US 2004/0260754 discloses a method for mitigating cross-site scripting attacks. When an HTTP request is received from a user computer, the HTTP request is evaluated to determine if it includes a script construct. Particularly, data derived from an outside source that is included in the HTTP request is examined for the presence of script constructs. The presence of a script construct indicates that a cross site scripting attack is being executed and the server computer is able to prevent the attack from being carried out.

BRIEF SUMMARY OF THE INVENTION

According to one embodiment, a computer-implemented process for mitigating injection attacks. The computer-implemented process monitors all incoming traffic and outgoing traffic to form monitored traffic, determines whether a unique element is matched with an input value of the monitored traffic to form a matched input value and responsive to a determination that the unique element is matched with an input value of the monitored traffic, saves the matched input value. The computer-implemented process further determines whether an output contains the matched input value in an expected location and responsive to a determination that the output contains the matched input value in an expected location, encodes the matched input value using a respective definition from a configuration file and returns the output to the requester.

According to another embodiment, a computer program product for mitigating injection attacks, comprises a computer recordable-type media containing computer executable program code stored thereon. The computer executable program code comprises computer executable program code for monitoring all incoming traffic and outgoing traffic to form monitored traffic, computer executable program code for determining whether a unique element is matched with an input value of the monitored traffic to form a matched input value, computer executable program code responsive to a determination that the unique element is matched with an input value of the monitored traffic, for saving the matched input value, computer executable program code for determining whether an output contains the matched input value in an expected location, computer executable program code responsive to a determination that the output contains the matched input value in an expected location for encoding the matched input value using a respective definition from a configuration file, and computer executable program code for returning the output to the requester.

According to another embodiment, an apparatus for mitigating injection attacks comprises a communications fabric, a memory connected to the communications fabric, wherein the memory contains computer executable program code, a communications unit connected to the communications fabric, an input/output unit connected to the communications fabric, a display connected to the communications fabric and a processor unit connected to the communications fabric. The processor unit executes the computer executable program code to direct the apparatus to monitor all incoming traffic and outgoing traffic to form monitored traffic, determine whether a unique element is matched with an input value of the monitored traffic to form a matched input value, and responsive to a determination that the unique element is matched with an input value of the monitored traffic, save the matched input value. The processor unit further executes the computer executable program code to direct the apparatus to determine whether an output contains the matched input value in an expected location and responsive to a determination that the output contains the matched input value in an expected location, encode the matched input value using a respective definition from a configuration file and return the output to the requester.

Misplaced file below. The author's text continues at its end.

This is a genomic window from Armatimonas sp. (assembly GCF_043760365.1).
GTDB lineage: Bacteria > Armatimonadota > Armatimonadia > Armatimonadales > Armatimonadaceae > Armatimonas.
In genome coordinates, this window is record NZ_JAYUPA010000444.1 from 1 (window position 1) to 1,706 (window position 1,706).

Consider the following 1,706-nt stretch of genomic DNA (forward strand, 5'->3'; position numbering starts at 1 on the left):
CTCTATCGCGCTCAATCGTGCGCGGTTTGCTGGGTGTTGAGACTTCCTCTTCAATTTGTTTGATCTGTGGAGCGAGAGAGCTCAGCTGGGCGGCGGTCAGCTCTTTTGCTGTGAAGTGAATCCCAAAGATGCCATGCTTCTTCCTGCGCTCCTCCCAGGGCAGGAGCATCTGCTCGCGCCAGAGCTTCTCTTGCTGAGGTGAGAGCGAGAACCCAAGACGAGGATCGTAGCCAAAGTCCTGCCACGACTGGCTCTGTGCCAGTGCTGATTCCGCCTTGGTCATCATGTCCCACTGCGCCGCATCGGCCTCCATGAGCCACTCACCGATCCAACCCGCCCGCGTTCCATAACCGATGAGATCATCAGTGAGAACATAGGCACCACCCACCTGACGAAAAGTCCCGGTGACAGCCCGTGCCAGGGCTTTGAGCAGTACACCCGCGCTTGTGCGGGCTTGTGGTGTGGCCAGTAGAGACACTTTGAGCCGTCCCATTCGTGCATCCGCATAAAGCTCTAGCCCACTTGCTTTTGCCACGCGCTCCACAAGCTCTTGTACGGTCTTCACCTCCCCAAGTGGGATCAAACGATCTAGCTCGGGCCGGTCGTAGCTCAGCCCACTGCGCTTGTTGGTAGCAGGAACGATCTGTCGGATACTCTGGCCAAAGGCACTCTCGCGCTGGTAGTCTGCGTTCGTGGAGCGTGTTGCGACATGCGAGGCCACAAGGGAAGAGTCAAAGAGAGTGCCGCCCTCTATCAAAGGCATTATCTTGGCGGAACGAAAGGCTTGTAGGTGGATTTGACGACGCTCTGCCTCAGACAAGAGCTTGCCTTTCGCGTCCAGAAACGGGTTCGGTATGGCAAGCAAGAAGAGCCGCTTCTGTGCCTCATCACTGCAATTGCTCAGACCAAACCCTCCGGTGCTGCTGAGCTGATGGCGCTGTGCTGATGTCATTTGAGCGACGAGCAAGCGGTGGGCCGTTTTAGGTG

Viewed from a first aspect, the present invention provides a method for preventing malicious code being embedded within a scripting language of a web application accessed by a web browser, the method comprising: monitoring all incoming traffic, generated by the web browser, and outgoing traffic generated by a server to form monitored traffic; determining whether a unique element, defined in a configuration file, is matched with an input value of the monitored traffic to form a matched input value; responsive to a determination that the unique element is matched with an input value of the monitored traffic, saving the matched input value, determining whether an output contains the matched input value in an expected location; responsive to a determination that the output contains the matched input value in an expected location, encoding the matched input value using a respective definition from a configuration file; and returning the output to the requester.

Preferably, the present invention provides a method wherein determining whether an output contains the matched input value in an expected location further comprises: determining whether a respective unique element is echoed back in the output; and identifying a location and context associated with a unique element in the output, wherein determining and identifying further include injection of unique values.